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23 Different Types of Cherry Trees (With Pictures)

Basket of Cherry

Cherry trees are a popular type of tree to add to your landscape because they produce plenty of tasty fruit that you can use in many recipes and even eat right off the tree. However, many people are surprised to learn that there are quite a few varieties to choose from, so if you are looking to get one for your property, keep reading while we look at several of them to spot the differences. We’ll give you a short description and a picture of each one so you can make an informed purchase.

divider 4 The 23 Types of Cherry Trees

1. Beaulieu Cherry

The Beaulieu Cherry Tree is a fast-growing variety that is hardy and easy to grow in many climates. The cherries it produces tend to be ripe a little sooner than many other varieties, which is what makes them useful because many people prefer the flavor of other varieties. However, mixing this variety with others can make growing a tree quickly with better-tasting cherries much easier.

2. Benton Cherry

Farmers create the Benton Cherry Tree by mixing the Stella Cherry with the Beaulieu. The result is a tree with cherries that become ripe a little sooner than most others, and the cherries retain the sweet taste of the Stella variety. Many people like this variety because it’s easy to grow and produces plenty of great-tasting fruit. These trees are self-pollinating but yield more fruit near other cherry varieties that can help pollinate.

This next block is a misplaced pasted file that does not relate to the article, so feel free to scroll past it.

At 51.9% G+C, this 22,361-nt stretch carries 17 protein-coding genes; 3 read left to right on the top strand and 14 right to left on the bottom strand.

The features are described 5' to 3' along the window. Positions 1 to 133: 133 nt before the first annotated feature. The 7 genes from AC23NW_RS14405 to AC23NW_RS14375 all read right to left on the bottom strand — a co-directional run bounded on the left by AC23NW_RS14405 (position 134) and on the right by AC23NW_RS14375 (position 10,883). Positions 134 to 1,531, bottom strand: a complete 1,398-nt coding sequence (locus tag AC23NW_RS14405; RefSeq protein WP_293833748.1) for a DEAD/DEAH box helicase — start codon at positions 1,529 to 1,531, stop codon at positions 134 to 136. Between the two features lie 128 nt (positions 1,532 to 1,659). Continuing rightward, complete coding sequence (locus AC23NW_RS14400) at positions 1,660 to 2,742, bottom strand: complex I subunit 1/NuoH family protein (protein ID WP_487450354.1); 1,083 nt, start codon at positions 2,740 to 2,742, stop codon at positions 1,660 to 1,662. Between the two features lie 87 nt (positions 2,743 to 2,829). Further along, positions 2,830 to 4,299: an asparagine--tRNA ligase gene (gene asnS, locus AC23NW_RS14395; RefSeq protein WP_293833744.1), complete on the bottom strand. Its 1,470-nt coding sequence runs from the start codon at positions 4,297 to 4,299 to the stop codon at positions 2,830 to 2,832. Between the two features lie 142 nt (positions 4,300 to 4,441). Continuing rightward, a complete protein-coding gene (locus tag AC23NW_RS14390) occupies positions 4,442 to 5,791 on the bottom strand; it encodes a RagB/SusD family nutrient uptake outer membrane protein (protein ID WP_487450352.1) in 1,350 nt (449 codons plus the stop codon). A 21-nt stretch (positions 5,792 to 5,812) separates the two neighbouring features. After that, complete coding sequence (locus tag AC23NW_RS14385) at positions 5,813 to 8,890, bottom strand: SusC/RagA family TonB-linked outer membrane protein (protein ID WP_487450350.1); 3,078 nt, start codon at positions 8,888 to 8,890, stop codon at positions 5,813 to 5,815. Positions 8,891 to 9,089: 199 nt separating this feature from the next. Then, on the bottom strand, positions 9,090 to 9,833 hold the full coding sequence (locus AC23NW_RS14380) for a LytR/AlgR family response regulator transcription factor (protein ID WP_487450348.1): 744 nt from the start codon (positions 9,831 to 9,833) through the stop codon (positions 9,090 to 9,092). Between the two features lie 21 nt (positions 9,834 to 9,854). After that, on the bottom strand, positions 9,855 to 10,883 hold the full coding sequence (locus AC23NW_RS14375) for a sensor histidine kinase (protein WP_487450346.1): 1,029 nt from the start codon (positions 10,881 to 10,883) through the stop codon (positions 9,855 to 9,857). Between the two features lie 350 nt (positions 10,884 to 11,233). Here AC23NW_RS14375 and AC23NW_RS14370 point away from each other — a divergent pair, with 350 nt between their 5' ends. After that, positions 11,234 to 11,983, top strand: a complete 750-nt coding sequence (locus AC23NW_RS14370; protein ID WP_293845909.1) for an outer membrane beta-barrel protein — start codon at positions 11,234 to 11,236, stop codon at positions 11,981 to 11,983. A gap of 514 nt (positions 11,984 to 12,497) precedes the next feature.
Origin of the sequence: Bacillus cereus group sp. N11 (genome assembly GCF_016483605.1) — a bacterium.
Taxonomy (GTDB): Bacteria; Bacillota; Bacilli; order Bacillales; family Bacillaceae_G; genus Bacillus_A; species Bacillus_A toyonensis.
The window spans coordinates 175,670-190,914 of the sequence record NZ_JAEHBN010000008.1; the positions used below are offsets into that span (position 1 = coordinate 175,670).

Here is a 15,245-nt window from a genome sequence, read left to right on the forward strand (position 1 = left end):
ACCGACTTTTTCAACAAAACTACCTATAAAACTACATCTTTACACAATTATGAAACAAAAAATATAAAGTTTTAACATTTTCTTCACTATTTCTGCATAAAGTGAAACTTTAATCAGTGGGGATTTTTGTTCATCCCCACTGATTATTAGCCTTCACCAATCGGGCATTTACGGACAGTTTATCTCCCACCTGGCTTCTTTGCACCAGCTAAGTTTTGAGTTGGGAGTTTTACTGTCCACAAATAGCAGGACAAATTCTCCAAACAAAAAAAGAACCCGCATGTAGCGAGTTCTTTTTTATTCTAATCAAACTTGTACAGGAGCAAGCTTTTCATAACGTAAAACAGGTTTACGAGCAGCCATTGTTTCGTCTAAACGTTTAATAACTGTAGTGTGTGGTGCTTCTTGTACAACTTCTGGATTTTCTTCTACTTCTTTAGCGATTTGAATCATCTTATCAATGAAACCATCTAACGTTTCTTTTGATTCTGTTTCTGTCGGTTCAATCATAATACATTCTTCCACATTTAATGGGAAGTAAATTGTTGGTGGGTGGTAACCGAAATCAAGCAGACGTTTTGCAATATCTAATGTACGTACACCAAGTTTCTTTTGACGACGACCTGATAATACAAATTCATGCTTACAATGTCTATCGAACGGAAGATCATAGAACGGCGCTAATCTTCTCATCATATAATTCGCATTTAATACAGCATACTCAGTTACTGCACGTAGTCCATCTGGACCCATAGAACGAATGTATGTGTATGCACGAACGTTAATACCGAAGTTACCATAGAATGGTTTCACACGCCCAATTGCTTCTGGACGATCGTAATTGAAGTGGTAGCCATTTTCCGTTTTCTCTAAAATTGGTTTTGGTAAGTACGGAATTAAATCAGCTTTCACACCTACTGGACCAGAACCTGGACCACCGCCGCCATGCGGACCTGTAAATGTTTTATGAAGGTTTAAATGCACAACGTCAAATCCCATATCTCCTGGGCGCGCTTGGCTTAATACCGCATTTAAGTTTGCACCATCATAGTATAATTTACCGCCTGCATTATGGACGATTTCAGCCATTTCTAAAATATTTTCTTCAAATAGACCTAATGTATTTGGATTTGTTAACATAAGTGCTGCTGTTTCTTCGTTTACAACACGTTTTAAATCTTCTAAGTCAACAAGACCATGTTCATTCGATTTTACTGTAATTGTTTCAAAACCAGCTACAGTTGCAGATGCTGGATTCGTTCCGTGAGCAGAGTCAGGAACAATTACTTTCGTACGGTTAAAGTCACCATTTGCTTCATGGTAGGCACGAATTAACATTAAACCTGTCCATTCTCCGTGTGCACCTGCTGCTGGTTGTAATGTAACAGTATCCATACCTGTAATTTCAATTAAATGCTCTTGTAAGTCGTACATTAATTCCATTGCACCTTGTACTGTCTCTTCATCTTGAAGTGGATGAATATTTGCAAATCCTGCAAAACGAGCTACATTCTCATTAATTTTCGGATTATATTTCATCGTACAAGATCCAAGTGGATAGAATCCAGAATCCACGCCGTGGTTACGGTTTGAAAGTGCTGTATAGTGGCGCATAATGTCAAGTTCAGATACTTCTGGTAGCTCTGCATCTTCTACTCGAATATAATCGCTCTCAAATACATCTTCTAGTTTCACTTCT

3. Bing Cherry

Bing Cherry
Image By: Hans, Pixabay

Bing Cherries are easy to grow in most of the United States, so they are quite popular and easy to find. The cherries they produce are large with a purplish tint, and they are usually available in the first year, unlike other varieties that can make you wait several years. It’s drought-resistant and able to adapt to various soil types.

4. Black Gold Cherry

The Black Gold Cherry is one of the most cold-resistant cherry trees, making them a great choice for growing in the northern United States. It’s self-fertile, so you can grow it alone on your property and still receive plenty of cherries to share with family and friends. It also does a great job of pollinating other varieties that are nearby.

5. Black Republican Cherry

Black Republican Cherry
Image Credit: Susanne Jutzeler, Pixabay

As the name suggests, the Black Republican Cherry tree produces very dark fruit. It has a sweet flavor that is popular in ice cream.  It’s a medium-sized tree that needs to be near other varieties for pollination. It’s easy to grow in the United States and takes 2–5 years to produce fruit. The cherries keep well and are easy to ship.